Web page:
And so, dementia “rehab,” first focuses keenly on the basics like communication, improving mobility through light exercise, and extending the time being able to independently perform the activities of daily living through various techniques.
“When therapists are able to provide early interventions to persons with dementia, as well as education to the caregivers, preservation of functional abilities is likely to be extended,” notes Amy Colella, MS, SLP/CCC, at Preferred Therapy Solutions.
“Instead of assuming a patient is not capable of completing a task or having an opinion, say on a shirt to wear, engage the patient in the task and tailor your approach with appropriate tone of voice, eye contact, environmental modifications et cetera.”
For administrators and high-level managers, a good place to start overall is the Alzheimer’s Association website at alz.org, which now includes the association’s new Dementia Care Practice Recommendations for Assisted Living Residences and Nursing Homes.
But there are fundamentals worth noting. The most critical place to start is the assessment.
“Therapy can assist with assessments that help establish an individual’s cognitive level,” says Tammy Althoff, senior speech-language pathologist at Centrex Rehab. “At that point, caregivers and interaction partners can approach a person with dementia in a more realistic and positive way.”
Felicia Chew, vice president of clinical services and director of occupational therapy for Genesis Rehab Services, believes it’s critical to know where the incoming resident is on the dementia timeline. One popular tool is the Global Deterioration Scale, which allows clinicians to identify specific characteristics of functional abilities, limitations and behaviors that can be expected at each stage of the disease process.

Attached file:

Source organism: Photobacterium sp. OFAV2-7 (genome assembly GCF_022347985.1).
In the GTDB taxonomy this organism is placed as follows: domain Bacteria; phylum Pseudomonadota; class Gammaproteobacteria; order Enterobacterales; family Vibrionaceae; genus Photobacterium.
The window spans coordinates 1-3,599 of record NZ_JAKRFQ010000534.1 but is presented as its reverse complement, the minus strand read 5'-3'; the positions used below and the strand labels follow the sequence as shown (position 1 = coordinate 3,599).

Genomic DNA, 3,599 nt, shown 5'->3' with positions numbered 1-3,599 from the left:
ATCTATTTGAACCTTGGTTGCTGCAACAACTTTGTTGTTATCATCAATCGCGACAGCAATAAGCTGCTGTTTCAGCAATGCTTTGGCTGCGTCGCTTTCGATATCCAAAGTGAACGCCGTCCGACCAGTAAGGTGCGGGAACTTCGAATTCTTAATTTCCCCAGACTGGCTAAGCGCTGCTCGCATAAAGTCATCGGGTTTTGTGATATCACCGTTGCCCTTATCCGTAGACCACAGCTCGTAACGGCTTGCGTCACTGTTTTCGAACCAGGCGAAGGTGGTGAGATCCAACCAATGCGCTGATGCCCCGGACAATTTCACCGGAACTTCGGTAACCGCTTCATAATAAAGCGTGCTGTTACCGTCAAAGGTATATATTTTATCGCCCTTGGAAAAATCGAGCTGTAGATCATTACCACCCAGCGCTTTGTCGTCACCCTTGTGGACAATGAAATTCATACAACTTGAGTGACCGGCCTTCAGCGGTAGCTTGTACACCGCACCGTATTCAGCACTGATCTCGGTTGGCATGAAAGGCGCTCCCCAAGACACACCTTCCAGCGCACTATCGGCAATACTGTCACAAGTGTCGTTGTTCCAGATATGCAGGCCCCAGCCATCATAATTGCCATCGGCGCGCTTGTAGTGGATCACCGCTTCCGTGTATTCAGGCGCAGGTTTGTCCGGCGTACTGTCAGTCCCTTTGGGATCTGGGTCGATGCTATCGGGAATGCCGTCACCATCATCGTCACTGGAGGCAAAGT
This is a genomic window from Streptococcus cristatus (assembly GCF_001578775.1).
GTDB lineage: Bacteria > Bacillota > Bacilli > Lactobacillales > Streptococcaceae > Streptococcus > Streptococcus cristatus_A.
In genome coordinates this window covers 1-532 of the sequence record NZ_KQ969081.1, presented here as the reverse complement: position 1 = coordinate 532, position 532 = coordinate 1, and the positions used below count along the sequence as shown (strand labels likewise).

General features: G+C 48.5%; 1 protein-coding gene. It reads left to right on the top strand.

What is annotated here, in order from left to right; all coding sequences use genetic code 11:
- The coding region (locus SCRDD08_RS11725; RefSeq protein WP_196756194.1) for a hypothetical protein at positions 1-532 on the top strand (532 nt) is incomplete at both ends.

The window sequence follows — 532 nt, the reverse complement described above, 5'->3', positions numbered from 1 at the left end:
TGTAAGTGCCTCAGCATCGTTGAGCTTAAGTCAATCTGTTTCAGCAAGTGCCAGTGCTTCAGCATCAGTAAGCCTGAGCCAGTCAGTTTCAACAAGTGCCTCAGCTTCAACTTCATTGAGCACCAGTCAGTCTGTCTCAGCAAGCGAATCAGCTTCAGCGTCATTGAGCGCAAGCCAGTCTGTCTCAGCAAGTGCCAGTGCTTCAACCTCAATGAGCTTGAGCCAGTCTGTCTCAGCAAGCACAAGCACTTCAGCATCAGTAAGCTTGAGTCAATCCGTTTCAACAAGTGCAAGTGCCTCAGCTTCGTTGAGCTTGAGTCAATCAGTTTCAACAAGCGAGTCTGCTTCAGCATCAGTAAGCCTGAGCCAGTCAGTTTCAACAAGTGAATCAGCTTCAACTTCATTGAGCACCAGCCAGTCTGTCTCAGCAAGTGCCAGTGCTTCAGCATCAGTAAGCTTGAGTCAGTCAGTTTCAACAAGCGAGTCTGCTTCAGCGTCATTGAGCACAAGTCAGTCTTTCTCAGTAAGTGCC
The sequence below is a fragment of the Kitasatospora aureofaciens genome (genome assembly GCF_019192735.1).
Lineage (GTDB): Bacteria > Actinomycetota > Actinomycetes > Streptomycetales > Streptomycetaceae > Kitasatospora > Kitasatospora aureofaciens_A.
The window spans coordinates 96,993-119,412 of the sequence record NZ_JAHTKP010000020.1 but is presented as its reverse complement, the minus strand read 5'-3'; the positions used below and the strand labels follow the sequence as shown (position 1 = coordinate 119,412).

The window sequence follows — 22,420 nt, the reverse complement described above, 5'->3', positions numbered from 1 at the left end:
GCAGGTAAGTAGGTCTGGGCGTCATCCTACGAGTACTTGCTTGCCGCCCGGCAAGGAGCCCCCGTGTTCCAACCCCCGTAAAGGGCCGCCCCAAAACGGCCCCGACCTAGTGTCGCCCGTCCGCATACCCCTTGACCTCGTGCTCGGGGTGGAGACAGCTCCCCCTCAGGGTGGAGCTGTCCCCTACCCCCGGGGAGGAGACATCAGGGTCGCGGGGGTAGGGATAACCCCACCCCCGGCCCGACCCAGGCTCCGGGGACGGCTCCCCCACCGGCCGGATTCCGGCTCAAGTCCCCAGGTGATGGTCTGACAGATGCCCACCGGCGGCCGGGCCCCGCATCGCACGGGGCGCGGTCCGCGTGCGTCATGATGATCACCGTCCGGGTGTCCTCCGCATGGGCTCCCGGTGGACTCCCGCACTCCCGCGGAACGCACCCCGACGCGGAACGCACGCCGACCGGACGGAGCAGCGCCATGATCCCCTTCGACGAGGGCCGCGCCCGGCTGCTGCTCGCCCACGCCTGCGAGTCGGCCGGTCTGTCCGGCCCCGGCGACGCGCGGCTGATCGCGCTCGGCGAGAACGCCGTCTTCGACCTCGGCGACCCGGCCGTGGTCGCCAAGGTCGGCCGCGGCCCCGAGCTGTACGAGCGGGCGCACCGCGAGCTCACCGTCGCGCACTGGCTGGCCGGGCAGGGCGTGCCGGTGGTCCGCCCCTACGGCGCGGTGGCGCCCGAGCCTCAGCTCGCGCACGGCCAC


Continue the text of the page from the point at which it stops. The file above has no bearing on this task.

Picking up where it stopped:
To the uninitiated, a dementia resident who mumbles or doesn’t speak at all might seem a hopeless case. Yet therapists and providers interviewed were unanimous about one thing: Behavior is communication.
“Often [a] problem behavior is a reaction to a stressor or frustrated attempt to communicate,” says Pat Jadick, a consultant in Ensign Services for Direct Supply. “The most important thing to do first is try and figure out why the person is stressed or what may be triggering the troublesome behavior.”
“Knowing the potential triggers as well as coping mechanisms is helpful,” Colella says. “Keeping the individual with dementia and their identified limitations at the center of all decision-making regarding their care naturally leads to person-centered care.”
Most of the troublesome behaviors of dementia residents can be categorized as biologic or genetic in nature, or the result of an environmental conflict or unmet need, adds Kathleen Weissberg, education director for Select Rehabilitation.
“Remember dial-up in the early days of the Internet? Same thing,” adds Drew. “If this person is getting up and walking away when I’m trying to work with them, what are they saying to me? If we interpret the behavior, like agitation or shutting down as a way of communicating, if we look at the world through that person’s eyes, then we do better.”
All this is fine and good, but what about therapy for the 800-pound gorilla in the room — memory?